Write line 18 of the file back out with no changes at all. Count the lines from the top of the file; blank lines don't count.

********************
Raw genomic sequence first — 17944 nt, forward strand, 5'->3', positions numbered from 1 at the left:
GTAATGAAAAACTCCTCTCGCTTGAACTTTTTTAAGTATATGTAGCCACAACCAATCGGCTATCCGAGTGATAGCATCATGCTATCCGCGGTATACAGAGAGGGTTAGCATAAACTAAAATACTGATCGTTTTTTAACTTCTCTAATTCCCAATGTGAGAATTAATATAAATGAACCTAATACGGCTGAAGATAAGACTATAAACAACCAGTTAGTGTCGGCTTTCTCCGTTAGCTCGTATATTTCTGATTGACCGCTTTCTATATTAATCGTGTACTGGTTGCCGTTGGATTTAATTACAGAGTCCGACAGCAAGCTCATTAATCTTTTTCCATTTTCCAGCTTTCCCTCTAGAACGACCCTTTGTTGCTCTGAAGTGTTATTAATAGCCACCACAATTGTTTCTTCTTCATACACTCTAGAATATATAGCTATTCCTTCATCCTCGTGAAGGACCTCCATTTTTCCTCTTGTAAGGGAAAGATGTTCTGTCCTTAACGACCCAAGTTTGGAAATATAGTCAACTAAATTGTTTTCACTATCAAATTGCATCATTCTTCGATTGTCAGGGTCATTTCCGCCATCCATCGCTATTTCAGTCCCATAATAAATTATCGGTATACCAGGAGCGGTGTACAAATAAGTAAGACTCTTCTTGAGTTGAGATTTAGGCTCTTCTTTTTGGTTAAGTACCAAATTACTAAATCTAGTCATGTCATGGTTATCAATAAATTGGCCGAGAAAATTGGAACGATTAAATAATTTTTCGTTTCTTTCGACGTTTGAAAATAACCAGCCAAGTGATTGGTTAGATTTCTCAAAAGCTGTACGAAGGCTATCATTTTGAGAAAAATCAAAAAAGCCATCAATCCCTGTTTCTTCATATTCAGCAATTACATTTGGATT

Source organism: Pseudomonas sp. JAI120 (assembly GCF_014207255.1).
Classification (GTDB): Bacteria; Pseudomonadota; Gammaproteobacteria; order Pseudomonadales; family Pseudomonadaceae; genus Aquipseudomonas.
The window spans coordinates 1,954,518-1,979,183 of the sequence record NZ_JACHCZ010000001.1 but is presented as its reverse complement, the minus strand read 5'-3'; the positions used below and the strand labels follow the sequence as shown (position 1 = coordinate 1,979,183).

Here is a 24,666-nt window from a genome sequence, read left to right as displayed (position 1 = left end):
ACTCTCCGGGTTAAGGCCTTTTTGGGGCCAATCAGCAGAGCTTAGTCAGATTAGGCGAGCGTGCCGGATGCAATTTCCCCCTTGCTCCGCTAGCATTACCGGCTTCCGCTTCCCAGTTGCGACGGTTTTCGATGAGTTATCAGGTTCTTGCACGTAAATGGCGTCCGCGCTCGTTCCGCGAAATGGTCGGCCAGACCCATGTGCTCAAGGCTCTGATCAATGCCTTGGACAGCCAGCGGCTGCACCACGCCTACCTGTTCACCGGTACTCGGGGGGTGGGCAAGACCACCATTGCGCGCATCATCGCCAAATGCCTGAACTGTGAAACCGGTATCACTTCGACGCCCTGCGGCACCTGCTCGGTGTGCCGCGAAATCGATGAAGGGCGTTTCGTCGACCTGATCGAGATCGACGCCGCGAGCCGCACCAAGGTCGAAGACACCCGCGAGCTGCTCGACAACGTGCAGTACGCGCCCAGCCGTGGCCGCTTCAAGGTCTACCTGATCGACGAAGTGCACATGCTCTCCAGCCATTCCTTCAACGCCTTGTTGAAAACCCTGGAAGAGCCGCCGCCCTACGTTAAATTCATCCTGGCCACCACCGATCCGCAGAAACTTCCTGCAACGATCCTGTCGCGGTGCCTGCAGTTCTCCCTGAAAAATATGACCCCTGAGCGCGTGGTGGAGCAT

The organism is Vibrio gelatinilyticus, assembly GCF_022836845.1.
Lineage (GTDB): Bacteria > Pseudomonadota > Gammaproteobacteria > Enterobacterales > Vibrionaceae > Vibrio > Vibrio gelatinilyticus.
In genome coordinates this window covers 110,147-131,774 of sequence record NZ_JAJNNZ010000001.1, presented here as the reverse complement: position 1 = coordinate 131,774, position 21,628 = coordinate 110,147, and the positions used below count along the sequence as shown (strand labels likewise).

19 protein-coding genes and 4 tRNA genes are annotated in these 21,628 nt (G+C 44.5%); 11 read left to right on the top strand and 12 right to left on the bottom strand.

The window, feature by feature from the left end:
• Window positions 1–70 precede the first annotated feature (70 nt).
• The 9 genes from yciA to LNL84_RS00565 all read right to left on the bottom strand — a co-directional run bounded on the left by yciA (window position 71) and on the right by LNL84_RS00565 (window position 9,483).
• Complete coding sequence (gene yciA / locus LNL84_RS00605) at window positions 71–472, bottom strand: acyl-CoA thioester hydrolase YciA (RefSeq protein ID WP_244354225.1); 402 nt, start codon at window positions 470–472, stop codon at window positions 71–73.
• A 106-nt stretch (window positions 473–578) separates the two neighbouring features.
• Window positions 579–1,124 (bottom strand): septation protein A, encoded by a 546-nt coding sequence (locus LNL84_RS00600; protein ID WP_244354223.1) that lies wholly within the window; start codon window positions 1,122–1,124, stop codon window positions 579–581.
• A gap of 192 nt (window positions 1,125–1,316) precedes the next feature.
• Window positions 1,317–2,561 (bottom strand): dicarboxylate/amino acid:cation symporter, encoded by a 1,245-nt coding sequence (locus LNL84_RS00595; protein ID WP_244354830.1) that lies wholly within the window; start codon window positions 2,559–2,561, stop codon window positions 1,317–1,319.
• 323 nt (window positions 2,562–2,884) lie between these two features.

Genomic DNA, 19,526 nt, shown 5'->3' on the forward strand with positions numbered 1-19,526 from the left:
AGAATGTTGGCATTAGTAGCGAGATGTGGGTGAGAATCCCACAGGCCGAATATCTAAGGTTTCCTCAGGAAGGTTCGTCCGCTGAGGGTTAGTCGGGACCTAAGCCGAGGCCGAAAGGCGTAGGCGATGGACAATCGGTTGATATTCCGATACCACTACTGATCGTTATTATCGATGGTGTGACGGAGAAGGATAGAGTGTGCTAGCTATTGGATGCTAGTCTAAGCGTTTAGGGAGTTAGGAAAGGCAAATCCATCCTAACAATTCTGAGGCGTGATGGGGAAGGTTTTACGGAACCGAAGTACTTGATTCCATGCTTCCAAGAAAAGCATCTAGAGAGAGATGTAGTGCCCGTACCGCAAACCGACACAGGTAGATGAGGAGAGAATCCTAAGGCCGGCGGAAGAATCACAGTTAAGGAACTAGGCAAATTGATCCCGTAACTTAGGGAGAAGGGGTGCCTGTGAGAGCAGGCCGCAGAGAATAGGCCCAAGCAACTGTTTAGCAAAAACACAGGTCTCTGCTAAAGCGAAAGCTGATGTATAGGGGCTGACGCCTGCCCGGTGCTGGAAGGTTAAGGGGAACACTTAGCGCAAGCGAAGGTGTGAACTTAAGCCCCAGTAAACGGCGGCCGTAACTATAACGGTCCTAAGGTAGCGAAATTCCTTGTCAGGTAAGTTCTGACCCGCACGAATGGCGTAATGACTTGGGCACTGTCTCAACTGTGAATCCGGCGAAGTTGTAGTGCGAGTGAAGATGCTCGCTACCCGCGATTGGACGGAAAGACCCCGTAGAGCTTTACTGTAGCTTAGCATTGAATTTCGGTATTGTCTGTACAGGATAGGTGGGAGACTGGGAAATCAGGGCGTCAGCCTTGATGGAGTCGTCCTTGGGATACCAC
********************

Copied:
• A gap of 192 nt (window positions 1,125–1,316) precedes the next feature.